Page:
Mass High Tech The true potential and promise of online learning
By Jack Wilson and David Gray
At the height of the Internet economy, as businesses were adding "e" prefixes to everything, e-learning emerged with the promise to revolutionize education. Every college and university seemed to have an online education strategy.
At the time anything seemed possible; it was irresponsible not to have a dot-com plan. For-profit universities grabbed business headlines with big revenues and IPOs. Traditional universities launched e-learning spinoffs. And the entrepreneurial but woefully unaccredited "degree mills" hawked online Ph.D.s to virtually anyone with an e-mail address.
It has been said that it is easier to move a graveyard than to change the culture in higher education. Today, however, even the most steadfast late adopter of technology in academia will probably admit that e-learning and the Internet have become inextricably rooted in higher education.
Perhaps online education's journey from the edges to the center of higher education has been more of a revelation than a revolution. Stronger online programs and better student services have emerged from healthy academic debates around university conference tables about ensuring quality. Unrealistic revenue expectations have been replaced by the sober realization that it takes hard work, academic discipline and market understanding as well as true innovation to deliver successful, academically sound programs online.
Most surprising, however, is that online education has spawned advances in face-to-face teaching, delivered a better understanding of the value of the teaching-learning relationship and reinvigorated many facets of academic culture with its potential.
A perfect storm of market demands and competitive pressure is propelling e-learning into mainstream higher education. A competitive global economy, an economic downturn and rapid-fire industry advances are creating demand for continuous learning even for students who have already earned degrees. In the future, universities may have to offer students "maintenance contracts" on their degrees - providing them perpetual "knowledge upgrades."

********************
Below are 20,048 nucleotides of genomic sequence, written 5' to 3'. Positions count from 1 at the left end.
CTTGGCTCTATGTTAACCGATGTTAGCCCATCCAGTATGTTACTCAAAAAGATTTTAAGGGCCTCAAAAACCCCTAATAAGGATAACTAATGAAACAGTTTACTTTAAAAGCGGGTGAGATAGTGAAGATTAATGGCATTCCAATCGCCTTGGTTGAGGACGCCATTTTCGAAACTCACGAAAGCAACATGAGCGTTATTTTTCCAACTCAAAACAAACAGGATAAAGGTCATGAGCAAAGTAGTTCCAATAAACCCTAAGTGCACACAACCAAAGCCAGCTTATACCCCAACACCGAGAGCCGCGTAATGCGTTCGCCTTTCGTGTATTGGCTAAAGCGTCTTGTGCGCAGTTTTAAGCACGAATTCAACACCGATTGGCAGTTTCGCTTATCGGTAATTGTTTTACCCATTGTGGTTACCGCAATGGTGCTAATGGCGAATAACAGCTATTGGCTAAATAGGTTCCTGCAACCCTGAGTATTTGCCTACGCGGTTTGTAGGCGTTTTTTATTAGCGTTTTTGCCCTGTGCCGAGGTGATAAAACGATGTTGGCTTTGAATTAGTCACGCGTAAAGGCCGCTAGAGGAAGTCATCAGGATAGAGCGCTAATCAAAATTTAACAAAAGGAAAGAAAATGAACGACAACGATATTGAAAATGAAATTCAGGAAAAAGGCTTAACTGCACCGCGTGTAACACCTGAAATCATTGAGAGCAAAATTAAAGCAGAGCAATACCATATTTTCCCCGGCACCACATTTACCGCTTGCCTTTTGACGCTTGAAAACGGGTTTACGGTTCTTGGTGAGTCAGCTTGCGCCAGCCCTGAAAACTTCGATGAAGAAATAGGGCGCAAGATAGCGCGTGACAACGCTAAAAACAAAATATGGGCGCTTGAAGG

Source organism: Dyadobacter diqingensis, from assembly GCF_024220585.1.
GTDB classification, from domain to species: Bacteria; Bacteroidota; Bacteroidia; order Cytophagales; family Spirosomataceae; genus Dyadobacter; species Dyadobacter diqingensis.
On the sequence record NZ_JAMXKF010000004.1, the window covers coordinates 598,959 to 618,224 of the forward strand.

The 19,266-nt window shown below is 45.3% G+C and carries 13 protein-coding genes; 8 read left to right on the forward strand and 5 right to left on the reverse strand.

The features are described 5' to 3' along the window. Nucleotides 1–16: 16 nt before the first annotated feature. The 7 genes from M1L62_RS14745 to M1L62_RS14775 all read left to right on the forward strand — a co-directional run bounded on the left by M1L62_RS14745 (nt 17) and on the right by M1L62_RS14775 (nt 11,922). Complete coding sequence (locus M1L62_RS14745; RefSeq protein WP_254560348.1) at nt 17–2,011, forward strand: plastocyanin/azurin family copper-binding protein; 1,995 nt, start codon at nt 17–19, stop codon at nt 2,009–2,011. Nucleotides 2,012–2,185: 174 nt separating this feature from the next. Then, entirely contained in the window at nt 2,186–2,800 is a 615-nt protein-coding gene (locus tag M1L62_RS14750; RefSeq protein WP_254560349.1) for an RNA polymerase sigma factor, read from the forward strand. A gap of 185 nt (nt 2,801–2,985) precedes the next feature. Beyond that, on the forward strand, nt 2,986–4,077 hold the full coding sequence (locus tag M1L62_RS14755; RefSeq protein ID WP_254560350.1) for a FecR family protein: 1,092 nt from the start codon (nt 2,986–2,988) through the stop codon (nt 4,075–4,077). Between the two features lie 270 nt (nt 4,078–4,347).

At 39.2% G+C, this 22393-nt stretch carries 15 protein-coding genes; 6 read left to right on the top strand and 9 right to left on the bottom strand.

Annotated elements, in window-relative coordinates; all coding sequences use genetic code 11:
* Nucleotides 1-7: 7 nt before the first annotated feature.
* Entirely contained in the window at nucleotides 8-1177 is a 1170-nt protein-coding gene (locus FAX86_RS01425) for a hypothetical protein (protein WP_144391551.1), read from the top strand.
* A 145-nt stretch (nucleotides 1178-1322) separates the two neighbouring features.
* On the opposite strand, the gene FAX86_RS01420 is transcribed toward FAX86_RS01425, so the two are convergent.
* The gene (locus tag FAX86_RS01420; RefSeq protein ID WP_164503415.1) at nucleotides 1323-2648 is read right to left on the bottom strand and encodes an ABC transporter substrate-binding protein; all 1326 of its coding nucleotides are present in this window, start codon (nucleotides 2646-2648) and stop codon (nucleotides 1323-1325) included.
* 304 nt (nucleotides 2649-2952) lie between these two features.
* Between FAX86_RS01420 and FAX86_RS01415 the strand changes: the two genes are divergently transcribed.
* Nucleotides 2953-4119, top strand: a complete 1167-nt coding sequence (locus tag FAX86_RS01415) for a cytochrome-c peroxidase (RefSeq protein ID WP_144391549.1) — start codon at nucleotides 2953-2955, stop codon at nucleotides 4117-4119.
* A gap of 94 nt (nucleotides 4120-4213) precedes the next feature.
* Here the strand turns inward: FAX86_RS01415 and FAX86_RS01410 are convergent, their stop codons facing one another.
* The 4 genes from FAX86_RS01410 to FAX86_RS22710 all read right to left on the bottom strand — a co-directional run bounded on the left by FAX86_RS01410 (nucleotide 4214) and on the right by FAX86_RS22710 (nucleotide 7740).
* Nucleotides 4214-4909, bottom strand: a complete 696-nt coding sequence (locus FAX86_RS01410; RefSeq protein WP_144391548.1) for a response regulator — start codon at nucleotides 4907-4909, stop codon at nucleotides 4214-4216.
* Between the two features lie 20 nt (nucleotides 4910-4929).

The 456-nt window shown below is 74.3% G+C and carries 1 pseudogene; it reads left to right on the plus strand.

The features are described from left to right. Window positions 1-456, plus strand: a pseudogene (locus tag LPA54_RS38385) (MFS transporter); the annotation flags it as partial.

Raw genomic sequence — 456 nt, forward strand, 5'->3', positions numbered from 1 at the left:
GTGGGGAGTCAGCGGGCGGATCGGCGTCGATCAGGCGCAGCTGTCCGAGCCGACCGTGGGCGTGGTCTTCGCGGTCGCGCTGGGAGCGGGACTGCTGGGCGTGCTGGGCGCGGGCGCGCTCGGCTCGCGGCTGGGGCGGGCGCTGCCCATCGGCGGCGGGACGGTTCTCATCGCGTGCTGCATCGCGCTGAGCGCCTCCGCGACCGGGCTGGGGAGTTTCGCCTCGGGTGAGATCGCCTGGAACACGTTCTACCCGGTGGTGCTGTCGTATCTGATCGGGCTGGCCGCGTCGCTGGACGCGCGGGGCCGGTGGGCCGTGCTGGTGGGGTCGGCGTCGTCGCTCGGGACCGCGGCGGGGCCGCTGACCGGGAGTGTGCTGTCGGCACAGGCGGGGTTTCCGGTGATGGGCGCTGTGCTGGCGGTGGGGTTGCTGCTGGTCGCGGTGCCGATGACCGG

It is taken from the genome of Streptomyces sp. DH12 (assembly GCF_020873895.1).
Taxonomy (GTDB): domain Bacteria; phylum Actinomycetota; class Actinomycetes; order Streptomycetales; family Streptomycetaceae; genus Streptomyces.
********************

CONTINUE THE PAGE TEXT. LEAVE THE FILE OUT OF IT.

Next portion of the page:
Universities are also facing unprecedented competitive pressure from the relatively new, non-traditional education providers. These non-traditional providers are built to be businesses that deliver educational products. Because they are fierce competitors, the for-profits are driving some change into traditional universities that have realized they can either better respond to market needs or their competitors will do it for them.
Universities are becoming more responsive, offering continuous learning opportunities such as degree "upgrades" for alumni, degree completion options for people who attended college but did not graduate and flexible time frames for professionals. Online education has become a critical long-term strategy for institutions of higher education because it helps position them to better meet the needs of their students.
But online education brings more to the table. UMassOnline, for example, drives innovations in teaching and learning that benefit the university's many constituencies. This year, in addition to delivering 800 fully online courses for distance students, UMassOnline supported more than 1,000 face-to-face courses at the five UMass campuses with its web-based e-learning tools.
Instructors who teach online say the experience can improve their teaching. As they prepare to teach online, instructors must examine their methods, strategies and content in order to redeploy them online. An instructor who relies heavily on lectures in the classroom must use more facilitative strategies in his online classes. Instead of using top-down teaching methods, he must engage students in more exploration, active research and interaction with him and with one another. This rethinking enables better teaching and, more important, better learning.
The online medium provides a fresh take on academic interactions. Because assignments, discussions, documents and multimedia are recorded in the virtual classroom, students and professors can secure the sometimes elusive elements of classroom learning. For example, when a class discussion is captured in a threaded discussion online, participants can return to review it at any time and from anywhere.
A recent study from the Sloan Consortium, an organization dedicated to advancing the quality of online education, reported 1.9 million online students enrolled in fall 2003; this year enrollments are expected to increase 24 percent, to 2.6 million. The truly important issues of education are the what and the how, not the where or the when. Universities are watching the term distance education morph into distributed learning, or simply education. Colleges and universities that perceive this trend will be better positioned both to serve and to prosper.
Jack Wilson is president of the University of Massachusetts. David Gray is chief executive officer of UMassOnline.